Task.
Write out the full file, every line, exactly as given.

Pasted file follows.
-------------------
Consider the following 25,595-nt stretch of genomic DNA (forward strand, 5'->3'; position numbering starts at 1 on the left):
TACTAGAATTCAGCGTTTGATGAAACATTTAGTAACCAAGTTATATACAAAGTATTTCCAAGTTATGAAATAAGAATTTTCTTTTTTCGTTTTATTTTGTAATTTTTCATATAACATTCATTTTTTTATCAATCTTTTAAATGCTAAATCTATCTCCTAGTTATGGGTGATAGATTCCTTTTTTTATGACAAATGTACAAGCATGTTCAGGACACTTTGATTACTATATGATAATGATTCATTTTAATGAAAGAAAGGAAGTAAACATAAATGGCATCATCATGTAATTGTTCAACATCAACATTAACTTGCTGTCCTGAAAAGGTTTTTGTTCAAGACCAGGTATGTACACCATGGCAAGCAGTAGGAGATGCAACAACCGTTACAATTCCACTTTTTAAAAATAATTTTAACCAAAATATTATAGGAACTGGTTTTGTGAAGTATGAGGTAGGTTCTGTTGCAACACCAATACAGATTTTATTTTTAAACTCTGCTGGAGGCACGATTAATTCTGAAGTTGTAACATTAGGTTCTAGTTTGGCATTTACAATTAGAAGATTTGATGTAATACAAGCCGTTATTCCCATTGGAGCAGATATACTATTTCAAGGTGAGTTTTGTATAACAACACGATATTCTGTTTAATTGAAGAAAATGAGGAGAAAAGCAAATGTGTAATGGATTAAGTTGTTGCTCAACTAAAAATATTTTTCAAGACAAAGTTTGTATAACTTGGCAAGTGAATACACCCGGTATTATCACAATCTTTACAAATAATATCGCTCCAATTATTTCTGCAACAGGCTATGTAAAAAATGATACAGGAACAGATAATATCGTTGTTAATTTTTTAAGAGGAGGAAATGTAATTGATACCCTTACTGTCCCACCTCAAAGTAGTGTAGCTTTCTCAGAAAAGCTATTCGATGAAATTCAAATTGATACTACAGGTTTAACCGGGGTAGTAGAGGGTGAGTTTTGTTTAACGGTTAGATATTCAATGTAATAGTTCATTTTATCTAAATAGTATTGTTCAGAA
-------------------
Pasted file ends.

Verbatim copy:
Consider the following 25,595-nt stretch of genomic DNA (forward strand, 5'->3'; position numbering starts at 1 on the left):
TACTAGAATTCAGCGTTTGATGAAACATTTAGTAACCAAGTTATATACAAAGTATTTCCAAGTTATGAAATAAGAATTTTCTTTTTTCGTTTTATTTTGTAATTTTTCATATAACATTCATTTTTTTATCAATCTTTTAAATGCTAAATCTATCTCCTAGTTATGGGTGATAGATTCCTTTTTTTATGACAAATGTACAAGCATGTTCAGGACACTTTGATTACTATATGATAATGATTCATTTTAATGAAAGAAAGGAAGTAAACATAAATGGCATCATCATGTAATTGTTCAACATCAACATTAACTTGCTGTCCTGAAAAGGTTTTTGTTCAAGACCAGGTATGTACACCATGGCAAGCAGTAGGAGATGCAACAACCGTTACAATTCCACTTTTTAAAAATAATTTTAACCAAAATATTATAGGAACTGGTTTTGTGAAGTATGAGGTAGGTTCTGTTGCAACACCAATACAGATTTTATTTTTAAACTCTGCTGGAGGCACGATTAATTCTGAAGTTGTAACATTAGGTTCTAGTTTGGCATTTACAATTAGAAGATTTGATGTAATACAAGCCGTTATTCCCATTGGAGCAGATATACTATTTCAAGGTGAGTTTTGTATAACAACACGATATTCTGTTTAATTGAAGAAAATGAGGAGAAAAGCAAATGTGTAATGGATTAAGTTGTTGCTCAACTAAAAATATTTTTCAAGACAAAGTTTGTATAACTTGGCAAGTGAATACACCCGGTATTATCACAATCTTTACAAATAATATCGCTCCAATTATTTCTGCAACAGGCTATGTAAAAAATGATACAGGAACAGATAATATCGTTGTTAATTTTTTAAGAGGAGGAAATGTAATTGATACCCTTACTGTCCCACCTCAAAGTAGTGTAGCTTTCTCAGAAAAGCTATTCGATGAAATTCAAATTGATACTACAGGTTTAACCGGGGTAGTAGAGGGTGAGTTTTGTTTAACGGTTAGATATTCAATGTAATAGTTCATTTTATCTAAATAGTATTGTTCAGAA